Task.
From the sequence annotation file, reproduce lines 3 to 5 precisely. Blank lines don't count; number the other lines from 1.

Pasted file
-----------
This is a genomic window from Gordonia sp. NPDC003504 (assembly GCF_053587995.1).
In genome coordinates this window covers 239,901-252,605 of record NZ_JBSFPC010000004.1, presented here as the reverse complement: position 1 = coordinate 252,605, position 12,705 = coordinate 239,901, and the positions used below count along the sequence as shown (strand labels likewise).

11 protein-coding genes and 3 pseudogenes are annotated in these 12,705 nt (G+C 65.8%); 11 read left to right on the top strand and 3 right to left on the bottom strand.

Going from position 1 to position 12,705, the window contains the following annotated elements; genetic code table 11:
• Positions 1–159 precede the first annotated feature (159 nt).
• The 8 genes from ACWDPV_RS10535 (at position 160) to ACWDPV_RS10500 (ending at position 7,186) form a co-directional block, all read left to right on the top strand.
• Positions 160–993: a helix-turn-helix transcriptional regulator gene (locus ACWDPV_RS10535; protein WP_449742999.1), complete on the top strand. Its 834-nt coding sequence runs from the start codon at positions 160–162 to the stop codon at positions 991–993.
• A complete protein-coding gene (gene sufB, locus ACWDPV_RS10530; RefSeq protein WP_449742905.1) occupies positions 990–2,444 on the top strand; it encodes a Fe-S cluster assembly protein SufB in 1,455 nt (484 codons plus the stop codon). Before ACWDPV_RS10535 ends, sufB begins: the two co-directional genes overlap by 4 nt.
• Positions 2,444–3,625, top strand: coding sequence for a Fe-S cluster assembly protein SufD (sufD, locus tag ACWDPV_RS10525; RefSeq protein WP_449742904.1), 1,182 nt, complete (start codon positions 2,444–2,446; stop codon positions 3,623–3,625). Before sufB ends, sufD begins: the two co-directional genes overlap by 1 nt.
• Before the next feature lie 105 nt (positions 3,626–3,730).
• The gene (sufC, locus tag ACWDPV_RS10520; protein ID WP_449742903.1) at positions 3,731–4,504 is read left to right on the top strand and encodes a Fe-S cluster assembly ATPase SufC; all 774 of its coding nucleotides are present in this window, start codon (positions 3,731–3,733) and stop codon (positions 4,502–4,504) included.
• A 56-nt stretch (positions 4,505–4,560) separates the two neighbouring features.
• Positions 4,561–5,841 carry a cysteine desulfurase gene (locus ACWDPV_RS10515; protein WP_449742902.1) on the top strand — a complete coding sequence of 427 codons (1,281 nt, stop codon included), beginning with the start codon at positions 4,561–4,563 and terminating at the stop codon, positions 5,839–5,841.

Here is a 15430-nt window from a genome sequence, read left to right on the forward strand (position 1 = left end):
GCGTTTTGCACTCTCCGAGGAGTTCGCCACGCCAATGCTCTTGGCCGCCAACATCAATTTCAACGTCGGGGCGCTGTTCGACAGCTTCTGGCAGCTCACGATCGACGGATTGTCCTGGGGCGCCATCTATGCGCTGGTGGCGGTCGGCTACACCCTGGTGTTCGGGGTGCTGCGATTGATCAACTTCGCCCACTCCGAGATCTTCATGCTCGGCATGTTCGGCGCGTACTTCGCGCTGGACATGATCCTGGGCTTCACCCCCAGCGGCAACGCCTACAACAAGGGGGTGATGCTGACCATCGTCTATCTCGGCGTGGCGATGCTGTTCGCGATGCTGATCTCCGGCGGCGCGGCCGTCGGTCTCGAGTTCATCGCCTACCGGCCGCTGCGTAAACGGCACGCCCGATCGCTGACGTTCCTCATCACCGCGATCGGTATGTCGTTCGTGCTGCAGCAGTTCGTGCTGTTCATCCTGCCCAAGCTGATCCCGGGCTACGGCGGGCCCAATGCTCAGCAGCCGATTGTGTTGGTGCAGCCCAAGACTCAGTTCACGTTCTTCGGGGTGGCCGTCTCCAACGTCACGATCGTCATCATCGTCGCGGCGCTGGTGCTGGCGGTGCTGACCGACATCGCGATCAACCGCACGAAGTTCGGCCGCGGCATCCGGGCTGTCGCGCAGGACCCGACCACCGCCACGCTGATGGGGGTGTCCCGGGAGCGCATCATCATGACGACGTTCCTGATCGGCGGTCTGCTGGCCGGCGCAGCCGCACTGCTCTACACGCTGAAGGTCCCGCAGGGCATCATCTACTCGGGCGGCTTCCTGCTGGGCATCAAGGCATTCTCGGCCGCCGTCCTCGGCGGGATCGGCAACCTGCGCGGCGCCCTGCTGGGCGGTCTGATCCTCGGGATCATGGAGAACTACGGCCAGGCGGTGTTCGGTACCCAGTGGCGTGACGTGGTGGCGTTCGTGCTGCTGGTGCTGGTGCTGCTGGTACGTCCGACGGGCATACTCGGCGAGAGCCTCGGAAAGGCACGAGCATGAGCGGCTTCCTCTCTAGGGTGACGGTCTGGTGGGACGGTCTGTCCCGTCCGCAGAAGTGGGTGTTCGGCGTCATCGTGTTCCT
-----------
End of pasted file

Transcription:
11 protein-coding genes and 3 pseudogenes are annotated in these 12,705 nt (G+C 65.8%); 11 read left to right on the top strand and 3 right to left on the bottom strand.

Going from position 1 to position 12,705, the window contains the following annotated elements; genetic code table 11:
• Positions 1–159 precede the first annotated feature (159 nt).